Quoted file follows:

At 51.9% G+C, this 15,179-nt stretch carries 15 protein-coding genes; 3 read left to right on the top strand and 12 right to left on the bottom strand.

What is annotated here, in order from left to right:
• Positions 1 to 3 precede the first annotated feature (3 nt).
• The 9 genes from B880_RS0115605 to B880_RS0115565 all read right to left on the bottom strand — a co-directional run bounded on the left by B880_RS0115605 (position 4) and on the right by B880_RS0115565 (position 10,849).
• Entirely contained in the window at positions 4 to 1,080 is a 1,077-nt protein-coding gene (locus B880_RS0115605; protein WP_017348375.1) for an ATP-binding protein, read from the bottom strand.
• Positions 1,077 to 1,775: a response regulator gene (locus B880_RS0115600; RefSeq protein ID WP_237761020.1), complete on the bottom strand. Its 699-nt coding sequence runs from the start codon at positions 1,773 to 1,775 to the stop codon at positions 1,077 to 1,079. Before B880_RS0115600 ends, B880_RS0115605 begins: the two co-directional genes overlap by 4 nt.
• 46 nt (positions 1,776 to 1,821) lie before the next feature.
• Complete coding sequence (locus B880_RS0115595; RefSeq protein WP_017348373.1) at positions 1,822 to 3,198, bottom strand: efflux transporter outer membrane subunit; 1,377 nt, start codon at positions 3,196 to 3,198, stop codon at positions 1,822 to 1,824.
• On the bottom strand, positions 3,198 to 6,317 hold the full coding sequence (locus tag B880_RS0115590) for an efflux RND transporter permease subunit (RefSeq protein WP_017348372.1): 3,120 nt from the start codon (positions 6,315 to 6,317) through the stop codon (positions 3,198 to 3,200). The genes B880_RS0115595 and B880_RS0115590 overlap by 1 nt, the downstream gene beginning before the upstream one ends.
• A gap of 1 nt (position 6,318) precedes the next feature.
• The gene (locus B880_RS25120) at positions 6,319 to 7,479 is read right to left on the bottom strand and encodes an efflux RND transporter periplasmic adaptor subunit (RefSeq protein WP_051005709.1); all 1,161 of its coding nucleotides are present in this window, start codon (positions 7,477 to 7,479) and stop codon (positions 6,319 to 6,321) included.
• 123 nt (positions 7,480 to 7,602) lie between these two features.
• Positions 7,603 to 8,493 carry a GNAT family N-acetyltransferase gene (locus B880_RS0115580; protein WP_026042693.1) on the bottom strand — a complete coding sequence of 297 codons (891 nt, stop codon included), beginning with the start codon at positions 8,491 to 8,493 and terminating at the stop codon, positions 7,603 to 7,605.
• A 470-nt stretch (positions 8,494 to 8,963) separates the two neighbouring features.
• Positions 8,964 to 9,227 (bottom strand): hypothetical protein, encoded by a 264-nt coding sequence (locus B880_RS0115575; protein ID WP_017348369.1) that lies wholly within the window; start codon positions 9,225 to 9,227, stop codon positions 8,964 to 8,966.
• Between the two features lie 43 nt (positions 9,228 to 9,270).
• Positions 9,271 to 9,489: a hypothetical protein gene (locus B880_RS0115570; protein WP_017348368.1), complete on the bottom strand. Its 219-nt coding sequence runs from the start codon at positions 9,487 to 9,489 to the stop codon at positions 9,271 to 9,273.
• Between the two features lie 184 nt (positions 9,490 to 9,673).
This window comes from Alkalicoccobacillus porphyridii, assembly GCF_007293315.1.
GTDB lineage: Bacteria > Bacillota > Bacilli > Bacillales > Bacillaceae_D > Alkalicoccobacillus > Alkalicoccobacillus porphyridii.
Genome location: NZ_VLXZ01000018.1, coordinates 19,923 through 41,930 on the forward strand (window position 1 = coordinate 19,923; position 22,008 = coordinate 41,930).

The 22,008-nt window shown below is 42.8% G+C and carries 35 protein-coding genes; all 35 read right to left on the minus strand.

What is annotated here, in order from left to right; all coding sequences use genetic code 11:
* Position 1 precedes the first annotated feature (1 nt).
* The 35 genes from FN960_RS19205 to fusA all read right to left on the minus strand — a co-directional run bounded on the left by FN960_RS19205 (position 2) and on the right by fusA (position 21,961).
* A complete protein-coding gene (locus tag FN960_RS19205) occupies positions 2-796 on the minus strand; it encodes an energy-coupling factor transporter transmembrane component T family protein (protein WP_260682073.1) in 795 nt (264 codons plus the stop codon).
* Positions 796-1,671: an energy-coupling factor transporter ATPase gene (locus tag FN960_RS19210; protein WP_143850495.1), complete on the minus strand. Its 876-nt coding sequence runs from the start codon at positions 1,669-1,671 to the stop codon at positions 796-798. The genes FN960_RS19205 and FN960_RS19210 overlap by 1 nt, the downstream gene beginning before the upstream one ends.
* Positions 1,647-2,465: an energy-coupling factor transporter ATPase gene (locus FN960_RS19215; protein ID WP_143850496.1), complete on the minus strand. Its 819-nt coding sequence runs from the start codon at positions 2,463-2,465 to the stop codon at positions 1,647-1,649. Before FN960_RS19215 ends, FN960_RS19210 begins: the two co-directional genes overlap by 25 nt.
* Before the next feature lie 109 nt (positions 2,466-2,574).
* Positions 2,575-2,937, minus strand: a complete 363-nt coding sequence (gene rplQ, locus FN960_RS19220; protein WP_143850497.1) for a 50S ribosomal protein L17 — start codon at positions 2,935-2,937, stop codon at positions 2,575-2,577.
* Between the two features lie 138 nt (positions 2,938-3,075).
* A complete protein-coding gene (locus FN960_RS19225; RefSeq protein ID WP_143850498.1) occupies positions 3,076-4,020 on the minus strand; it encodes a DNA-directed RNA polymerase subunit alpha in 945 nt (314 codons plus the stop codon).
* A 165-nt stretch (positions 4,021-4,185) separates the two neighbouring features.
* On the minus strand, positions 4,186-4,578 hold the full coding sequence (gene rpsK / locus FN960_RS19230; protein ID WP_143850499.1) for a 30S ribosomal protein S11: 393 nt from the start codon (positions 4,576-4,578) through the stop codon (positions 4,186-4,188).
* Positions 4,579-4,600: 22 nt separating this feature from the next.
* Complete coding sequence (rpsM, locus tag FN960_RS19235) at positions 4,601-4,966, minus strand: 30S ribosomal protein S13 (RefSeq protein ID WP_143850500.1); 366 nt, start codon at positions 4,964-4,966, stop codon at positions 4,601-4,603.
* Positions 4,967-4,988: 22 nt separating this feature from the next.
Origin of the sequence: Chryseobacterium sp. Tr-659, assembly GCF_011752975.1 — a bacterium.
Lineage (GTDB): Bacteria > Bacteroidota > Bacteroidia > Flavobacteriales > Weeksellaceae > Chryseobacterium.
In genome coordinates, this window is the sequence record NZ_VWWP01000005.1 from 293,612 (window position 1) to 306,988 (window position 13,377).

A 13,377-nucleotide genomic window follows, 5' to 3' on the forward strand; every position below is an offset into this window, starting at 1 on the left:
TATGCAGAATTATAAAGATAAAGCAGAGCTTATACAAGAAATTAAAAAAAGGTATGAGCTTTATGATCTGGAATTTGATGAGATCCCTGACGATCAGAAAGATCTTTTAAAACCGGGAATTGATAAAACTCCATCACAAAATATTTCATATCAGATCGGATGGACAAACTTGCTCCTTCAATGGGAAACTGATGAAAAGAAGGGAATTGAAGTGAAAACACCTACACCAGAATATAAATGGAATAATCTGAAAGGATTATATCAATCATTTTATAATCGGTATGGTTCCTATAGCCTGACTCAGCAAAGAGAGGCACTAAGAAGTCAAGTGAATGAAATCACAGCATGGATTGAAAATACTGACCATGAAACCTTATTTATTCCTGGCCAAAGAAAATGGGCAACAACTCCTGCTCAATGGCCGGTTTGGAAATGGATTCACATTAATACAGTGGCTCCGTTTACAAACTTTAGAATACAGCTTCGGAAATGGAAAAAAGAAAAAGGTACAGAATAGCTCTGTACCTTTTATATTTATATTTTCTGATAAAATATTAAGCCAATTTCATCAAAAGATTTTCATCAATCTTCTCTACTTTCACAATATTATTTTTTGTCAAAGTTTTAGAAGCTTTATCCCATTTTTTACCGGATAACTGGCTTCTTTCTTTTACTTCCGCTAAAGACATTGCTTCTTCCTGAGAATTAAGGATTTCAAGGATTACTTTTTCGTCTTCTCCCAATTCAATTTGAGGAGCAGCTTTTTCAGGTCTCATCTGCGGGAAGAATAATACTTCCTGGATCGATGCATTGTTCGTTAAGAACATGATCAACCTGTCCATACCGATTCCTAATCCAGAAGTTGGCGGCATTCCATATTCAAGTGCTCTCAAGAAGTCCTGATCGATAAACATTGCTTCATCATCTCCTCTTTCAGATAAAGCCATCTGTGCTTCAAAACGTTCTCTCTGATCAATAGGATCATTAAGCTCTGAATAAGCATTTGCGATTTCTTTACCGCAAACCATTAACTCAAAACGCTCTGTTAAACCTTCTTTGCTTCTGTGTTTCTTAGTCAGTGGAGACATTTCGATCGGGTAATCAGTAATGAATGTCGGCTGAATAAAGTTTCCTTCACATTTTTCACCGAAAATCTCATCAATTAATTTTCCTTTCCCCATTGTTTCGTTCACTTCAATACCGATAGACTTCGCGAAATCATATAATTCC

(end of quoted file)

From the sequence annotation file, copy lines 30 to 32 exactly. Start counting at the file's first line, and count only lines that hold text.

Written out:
* Positions 2,575-2,937, minus strand: a complete 363-nt coding sequence (gene rplQ, locus FN960_RS19220; protein WP_143850497.1) for a 50S ribosomal protein L17 — start codon at positions 2,935-2,937, stop codon at positions 2,575-2,577.
* Between the two features lie 138 nt (positions 2,938-3,075).
* A complete protein-coding gene (locus FN960_RS19225; RefSeq protein ID WP_143850498.1) occupies positions 3,076-4,020 on the minus strand; it encodes a DNA-directed RNA polymerase subunit alpha in 945 nt (314 codons plus the stop codon).